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Just a thought about timer cut-off: If a cell in a pack goes bad or the pack is not completely empty the timer is not good enough. Peak detect and then thermal cut-off if anything goes wrong is by experience the safest way 8).

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...then the voltage will drop a bit when it actually is fully charged and begins getting hot. Is your micro going to detect that small voltage drop?


Now there is a confusing 'bit' of information, excuse the pun.
What 'bit' will be dropped? LSB or MSB or one in between? Or is this a different kind of technical term? How much voltage is in a bit for you? That would be about 5V on my micros... ;D

MP

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Hi MP,
Actually, I used the pun on the word,"bit" on purpose.
With the micro using only an 8-bit ADC, the LSB is 19.5mV. If the 12V battery (up to 15V) is scaled to a 5V range, then when its charging voltage drops one bit (LSB), the battery is already overcharging. That is why some charger circuits miss the voltage peak.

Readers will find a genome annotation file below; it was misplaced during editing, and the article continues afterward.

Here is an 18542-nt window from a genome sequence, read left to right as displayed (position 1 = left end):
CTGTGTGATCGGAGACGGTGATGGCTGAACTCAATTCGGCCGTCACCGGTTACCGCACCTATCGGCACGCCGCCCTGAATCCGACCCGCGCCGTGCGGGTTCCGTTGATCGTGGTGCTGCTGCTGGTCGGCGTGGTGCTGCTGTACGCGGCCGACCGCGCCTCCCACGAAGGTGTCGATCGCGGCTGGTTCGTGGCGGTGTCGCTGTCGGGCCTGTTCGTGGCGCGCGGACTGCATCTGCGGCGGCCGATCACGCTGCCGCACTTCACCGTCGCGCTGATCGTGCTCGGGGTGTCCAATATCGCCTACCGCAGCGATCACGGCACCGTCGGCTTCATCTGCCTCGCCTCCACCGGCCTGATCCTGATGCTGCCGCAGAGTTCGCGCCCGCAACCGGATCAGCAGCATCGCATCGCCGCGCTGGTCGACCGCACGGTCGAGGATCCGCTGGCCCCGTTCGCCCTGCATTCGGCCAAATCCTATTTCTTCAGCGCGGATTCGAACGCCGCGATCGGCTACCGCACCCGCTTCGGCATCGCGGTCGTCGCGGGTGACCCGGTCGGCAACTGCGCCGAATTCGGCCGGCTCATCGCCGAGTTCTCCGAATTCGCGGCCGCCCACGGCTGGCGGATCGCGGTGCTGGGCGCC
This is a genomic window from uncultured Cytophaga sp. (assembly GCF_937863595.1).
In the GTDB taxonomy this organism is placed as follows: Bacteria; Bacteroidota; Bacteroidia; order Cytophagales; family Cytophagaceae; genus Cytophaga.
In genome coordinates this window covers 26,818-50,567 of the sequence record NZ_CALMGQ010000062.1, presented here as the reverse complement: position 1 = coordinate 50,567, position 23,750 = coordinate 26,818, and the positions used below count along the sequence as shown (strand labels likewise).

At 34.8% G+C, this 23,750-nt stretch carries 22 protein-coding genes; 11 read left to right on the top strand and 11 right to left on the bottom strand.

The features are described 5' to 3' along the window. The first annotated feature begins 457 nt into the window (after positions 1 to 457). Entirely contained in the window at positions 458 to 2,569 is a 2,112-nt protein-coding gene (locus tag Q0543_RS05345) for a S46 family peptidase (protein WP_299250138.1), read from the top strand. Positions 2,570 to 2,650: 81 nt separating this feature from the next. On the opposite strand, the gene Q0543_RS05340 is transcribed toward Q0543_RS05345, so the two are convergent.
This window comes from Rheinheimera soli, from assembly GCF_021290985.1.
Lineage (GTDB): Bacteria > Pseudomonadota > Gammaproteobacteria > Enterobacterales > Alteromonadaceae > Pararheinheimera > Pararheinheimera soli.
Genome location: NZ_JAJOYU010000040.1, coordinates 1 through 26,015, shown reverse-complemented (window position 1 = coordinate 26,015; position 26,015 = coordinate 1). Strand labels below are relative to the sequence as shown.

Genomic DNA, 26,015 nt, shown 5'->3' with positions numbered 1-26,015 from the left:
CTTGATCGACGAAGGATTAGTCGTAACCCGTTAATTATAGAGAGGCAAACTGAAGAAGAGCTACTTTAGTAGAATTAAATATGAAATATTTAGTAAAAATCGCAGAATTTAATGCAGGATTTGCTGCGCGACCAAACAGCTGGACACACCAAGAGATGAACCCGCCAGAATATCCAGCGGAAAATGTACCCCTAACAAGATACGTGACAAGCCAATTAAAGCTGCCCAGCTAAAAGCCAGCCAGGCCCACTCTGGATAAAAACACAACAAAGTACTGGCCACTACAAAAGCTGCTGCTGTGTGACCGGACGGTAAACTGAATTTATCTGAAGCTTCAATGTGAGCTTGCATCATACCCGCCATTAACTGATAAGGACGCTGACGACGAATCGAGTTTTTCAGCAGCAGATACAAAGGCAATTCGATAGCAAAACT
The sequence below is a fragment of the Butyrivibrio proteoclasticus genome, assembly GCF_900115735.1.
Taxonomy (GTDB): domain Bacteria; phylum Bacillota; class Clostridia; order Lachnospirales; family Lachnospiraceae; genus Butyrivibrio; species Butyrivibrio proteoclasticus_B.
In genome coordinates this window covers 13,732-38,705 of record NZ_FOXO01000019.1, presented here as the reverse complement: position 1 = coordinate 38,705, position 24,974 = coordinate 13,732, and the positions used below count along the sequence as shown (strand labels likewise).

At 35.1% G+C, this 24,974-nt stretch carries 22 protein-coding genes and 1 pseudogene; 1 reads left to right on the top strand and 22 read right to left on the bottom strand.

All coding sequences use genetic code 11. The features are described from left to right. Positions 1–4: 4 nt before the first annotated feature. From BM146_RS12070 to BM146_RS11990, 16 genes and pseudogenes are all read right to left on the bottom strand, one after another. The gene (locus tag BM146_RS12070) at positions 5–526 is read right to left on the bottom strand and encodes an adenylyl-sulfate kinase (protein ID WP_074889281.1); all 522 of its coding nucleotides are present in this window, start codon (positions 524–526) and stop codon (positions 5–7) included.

Another method to detect a Ni-Cd battery's amount of charge is to measure its voltage "rate of rise", which is maximnum when the battery is 90% charged.
A good article from our Articles section is here:
http://www1.electusdistribution.com.au/images_uploaded/nicads.pdf

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Hi Ante,
I think that it would be difficult to make an analogue peak detector since the peak value will change depending on the temperature of the battery and its internal resistance, etc. It needs to be done dynamically, using sample-and-hold. Even a sample-and-hold is difficult to make for a hold time of about 5 minutes or more. A FET-input opamp leaks current, especially when warm. A large-value capacitor also leaks.
It is probably best to offset-voltage shift the peak voltage and amplify it, so that the peak voltage and its drop fits within the range of the micro's ADC. Since the voltage is amplified instead of simply attenuated to fit the ADC's 5V window, the LSB becomes neglegible.

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Hi Audioguru,

I see no problem with an analogue peak detector, I am not sure what you mean? I have built several chargers with peak detection and never had any problem not even when charging different number of cells with the same charger. Her is one I have built a long time ago as an example.

post-929-1427914173703_thumb.gif

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Hi Ante & everybody,